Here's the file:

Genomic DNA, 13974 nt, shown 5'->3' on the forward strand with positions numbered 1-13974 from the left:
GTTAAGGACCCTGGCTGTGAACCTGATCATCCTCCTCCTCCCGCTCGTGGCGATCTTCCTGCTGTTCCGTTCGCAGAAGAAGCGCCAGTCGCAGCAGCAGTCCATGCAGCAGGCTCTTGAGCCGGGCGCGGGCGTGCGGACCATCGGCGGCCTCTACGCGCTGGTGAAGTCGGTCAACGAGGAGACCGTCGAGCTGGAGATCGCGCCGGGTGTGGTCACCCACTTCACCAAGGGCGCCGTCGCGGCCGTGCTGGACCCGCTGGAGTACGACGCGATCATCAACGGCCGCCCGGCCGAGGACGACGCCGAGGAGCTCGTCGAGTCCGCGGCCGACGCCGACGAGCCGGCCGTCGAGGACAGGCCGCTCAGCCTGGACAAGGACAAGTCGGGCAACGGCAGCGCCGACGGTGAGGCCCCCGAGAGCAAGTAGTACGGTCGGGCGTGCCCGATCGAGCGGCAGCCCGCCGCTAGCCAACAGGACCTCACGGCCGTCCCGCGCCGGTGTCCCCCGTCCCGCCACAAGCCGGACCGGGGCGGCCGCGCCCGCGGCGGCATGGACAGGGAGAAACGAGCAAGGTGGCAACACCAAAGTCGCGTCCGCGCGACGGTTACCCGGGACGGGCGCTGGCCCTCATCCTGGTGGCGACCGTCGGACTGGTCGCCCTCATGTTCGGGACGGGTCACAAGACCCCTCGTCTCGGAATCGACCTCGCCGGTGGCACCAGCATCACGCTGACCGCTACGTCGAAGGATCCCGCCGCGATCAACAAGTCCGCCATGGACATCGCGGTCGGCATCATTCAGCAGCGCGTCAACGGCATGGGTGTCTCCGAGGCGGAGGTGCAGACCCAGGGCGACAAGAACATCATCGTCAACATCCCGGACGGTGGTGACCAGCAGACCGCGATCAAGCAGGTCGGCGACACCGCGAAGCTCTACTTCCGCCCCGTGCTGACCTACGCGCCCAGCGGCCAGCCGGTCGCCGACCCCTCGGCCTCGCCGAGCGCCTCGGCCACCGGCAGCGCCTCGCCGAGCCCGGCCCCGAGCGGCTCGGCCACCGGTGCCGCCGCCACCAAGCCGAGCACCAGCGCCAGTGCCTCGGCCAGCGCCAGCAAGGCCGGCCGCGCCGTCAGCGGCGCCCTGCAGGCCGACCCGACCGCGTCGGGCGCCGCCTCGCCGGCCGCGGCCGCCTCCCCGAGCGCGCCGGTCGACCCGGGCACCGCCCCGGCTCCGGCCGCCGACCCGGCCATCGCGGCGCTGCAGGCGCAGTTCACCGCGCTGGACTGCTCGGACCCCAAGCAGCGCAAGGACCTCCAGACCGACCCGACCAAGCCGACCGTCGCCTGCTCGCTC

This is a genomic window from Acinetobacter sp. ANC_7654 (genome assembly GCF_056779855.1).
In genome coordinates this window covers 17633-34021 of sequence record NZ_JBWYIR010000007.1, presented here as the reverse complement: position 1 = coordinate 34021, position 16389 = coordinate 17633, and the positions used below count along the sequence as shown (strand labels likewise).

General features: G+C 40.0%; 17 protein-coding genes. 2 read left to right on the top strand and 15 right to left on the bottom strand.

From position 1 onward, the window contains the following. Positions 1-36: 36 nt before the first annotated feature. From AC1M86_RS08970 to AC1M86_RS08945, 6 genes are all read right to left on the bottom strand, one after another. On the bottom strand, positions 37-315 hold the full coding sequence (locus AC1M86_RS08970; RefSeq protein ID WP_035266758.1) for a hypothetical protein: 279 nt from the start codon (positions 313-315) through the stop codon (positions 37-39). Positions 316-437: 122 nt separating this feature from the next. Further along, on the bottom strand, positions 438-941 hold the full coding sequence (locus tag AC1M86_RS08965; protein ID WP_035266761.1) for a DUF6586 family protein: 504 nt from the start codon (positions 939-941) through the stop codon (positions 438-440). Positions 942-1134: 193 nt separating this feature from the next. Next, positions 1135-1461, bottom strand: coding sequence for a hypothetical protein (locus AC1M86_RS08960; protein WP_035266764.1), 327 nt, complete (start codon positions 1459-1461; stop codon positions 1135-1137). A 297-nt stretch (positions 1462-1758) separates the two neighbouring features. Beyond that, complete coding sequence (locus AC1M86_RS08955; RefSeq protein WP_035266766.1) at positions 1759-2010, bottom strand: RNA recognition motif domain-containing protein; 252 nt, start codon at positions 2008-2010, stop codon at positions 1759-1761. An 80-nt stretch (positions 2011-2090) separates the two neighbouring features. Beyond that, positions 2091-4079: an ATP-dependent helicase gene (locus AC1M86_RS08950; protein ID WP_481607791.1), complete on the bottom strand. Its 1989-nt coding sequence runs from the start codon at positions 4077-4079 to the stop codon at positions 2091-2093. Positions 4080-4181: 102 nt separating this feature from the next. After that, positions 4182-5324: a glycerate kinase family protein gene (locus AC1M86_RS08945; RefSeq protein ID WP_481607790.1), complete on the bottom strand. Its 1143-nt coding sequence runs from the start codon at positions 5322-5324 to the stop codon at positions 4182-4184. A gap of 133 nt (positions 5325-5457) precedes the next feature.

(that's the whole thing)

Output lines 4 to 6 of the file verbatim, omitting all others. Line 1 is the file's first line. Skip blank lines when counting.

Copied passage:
In genome coordinates this window covers 17633-34021 of sequence record NZ_JBWYIR010000007.1, presented here as the reverse complement: position 1 = coordinate 34021, position 16389 = coordinate 17633, and the positions used below count along the sequence as shown (strand labels likewise).

General features: G+C 40.0%; 17 protein-coding genes. 2 read left to right on the top strand and 15 right to left on the bottom strand.

From position 1 onward, the window contains the following. Positions 1-36: 36 nt before the first annotated feature. From AC1M86_RS08970 to AC1M86_RS08945, 6 genes are all read right to left on the bottom strand, one after another. On the bottom strand, positions 37-315 hold the full coding sequence (locus AC1M86_RS08970; RefSeq protein ID WP_035266758.1) for a hypothetical protein: 279 nt from the start codon (positions 313-315) through the stop codon (positions 37-39). Positions 316-437: 122 nt separating this feature from the next. Further along, on the bottom strand, positions 438-941 hold the full coding sequence (locus tag AC1M86_RS08965; protein ID WP_035266761.1) for a DUF6586 family protein: 504 nt from the start codon (positions 939-941) through the stop codon (positions 438-440). Positions 942-1134: 193 nt separating this feature from the next. Next, positions 1135-1461, bottom strand: coding sequence for a hypothetical protein (locus AC1M86_RS08960; protein WP_035266764.1), 327 nt, complete (start codon positions 1459-1461; stop codon positions 1135-1137). A 297-nt stretch (positions 1462-1758) separates the two neighbouring features. Beyond that, complete coding sequence (locus AC1M86_RS08955; RefSeq protein WP_035266766.1) at positions 1759-2010, bottom strand: RNA recognition motif domain-containing protein; 252 nt, start codon at positions 2008-2010, stop codon at positions 1759-1761. An 80-nt stretch (positions 2011-2090) separates the two neighbouring features. Beyond that, positions 2091-4079: an ATP-dependent helicase gene (locus AC1M86_RS08950; protein ID WP_481607791.1), complete on the bottom strand. Its 1989-nt coding sequence runs from the start codon at positions 4077-4079 to the stop codon at positions 2091-2093. Positions 4080-4181: 102 nt separating this feature from the next. After that, positions 4182-5324: a glycerate kinase family protein gene (locus AC1M86_RS08945; RefSeq protein ID WP_481607790.1), complete on the bottom strand. Its 1143-nt coding sequence runs from the start codon at positions 5322-5324 to the stop codon at positions 4182-4184. A gap of 133 nt (positions 5325-5457) precedes the next feature.